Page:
Ride through Life with the Window Wide Open
Leadership Lessons through Life Experiences by Carmen Nazario
Carmen Nazario, President and CEO of Elyon International, Inc. opens up about her background and the life experiences that helped shape and mold her leadership skills. Carmen believes we are a product of our environment and life experiences — everything, from our early life has an impact on how we respond to what comes along the way.
I was born in Puerto Rico, USA; a small island straddling the Atlantic Ocean and the Caribbean Sea. Puerto Rico is some 100 miles long by 35 miles wide (3,578 square miles, roughly nine times smaller than Cuba). When I was five years old, we moved from Costa Rica, where we had been living, to New Jersey.
I didn’t know a word of English, and the first words I ever spoke were in my kindergarten class. I remember being applauded by my classmates after I had spoken my first sentence in English. It motivated and informed me in a way that later helped provide the courage to face new challenges.
Everyone spoke Spanish on the island, but being that Puerto Rico was and continues to be an American Commonwealth, English was a mandatory subject in schools. Puerto Ricans have been American citizens since 1917.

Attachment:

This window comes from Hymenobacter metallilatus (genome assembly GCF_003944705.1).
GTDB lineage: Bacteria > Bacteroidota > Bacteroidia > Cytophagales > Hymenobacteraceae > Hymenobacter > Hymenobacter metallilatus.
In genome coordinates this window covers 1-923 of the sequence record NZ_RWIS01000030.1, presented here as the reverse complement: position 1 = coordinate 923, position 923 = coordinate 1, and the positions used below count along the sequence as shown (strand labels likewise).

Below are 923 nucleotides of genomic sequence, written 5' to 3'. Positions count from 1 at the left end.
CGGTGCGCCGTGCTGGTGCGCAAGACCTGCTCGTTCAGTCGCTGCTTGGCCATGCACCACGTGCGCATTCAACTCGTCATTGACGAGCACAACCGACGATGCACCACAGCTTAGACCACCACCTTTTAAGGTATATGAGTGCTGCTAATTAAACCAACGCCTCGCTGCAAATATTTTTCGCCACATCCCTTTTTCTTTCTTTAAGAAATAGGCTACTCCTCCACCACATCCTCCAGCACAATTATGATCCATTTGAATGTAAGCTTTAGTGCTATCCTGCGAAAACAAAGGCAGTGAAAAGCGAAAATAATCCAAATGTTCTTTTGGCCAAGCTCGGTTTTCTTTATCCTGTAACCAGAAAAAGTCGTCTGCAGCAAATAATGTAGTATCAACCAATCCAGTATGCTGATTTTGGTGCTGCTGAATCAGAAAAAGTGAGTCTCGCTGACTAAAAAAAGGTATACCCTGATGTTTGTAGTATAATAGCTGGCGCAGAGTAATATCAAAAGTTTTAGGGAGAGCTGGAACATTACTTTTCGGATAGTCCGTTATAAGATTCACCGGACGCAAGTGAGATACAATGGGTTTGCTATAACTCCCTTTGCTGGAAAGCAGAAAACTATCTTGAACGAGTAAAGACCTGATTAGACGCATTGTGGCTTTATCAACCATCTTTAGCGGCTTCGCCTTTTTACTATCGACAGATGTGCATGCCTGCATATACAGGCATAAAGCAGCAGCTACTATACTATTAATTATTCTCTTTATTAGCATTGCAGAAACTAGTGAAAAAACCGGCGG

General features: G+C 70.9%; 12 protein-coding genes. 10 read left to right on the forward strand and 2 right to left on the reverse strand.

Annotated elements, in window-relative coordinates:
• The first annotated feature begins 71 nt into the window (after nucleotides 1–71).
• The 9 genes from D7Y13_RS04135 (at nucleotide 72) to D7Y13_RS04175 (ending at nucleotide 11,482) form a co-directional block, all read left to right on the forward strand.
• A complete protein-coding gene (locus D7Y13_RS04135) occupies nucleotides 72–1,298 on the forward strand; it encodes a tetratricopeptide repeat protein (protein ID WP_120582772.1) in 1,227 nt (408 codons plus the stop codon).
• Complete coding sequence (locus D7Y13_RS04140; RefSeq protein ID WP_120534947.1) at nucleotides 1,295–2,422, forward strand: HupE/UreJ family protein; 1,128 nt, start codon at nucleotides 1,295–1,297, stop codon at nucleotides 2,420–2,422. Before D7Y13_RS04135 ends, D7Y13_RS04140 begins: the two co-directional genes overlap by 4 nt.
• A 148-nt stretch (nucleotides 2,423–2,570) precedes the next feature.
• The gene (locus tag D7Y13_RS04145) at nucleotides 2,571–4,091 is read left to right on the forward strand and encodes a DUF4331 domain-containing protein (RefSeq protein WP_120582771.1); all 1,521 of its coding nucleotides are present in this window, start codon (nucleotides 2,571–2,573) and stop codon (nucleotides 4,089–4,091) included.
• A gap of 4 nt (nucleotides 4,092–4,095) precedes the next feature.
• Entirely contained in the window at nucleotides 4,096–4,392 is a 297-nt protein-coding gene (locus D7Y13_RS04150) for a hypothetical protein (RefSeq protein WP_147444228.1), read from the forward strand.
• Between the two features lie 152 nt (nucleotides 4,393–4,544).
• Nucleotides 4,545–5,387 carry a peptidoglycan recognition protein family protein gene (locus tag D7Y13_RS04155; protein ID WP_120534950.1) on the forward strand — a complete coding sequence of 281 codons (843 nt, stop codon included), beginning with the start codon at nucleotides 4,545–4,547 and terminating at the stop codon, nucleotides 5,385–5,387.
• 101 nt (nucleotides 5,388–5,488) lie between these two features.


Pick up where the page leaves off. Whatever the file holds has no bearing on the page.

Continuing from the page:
I also would not have experienced my grandparents’ little farm. They had mango, lemon, guava and avocado trees, lots of banana trees, sugar cane, breadfruit and other fruit trees. There were chickens running around, and the occasional pig. Every now and then one of the chickens would find its way into the pot for Sunday dinner. My grandmother would grab them by the neck and spin them around in the air to dispatch them into the next life.
There was a sugar cane plantation across the road, and not far away, the monstrous facility where the canes were converted to crystalline granules. It was a wonderful life at my grandparents … they were not rich but had enriched lives.
Growing up in two cultures prepared us for the world around us, one that was constantly changing—though we did not realize it at the time. My siblings and I shared big dreams. I remember my brother telling me that once he was finished with high school, he was coming back to the US to study. And he did. He was the first to leave, followed by my sister and I.
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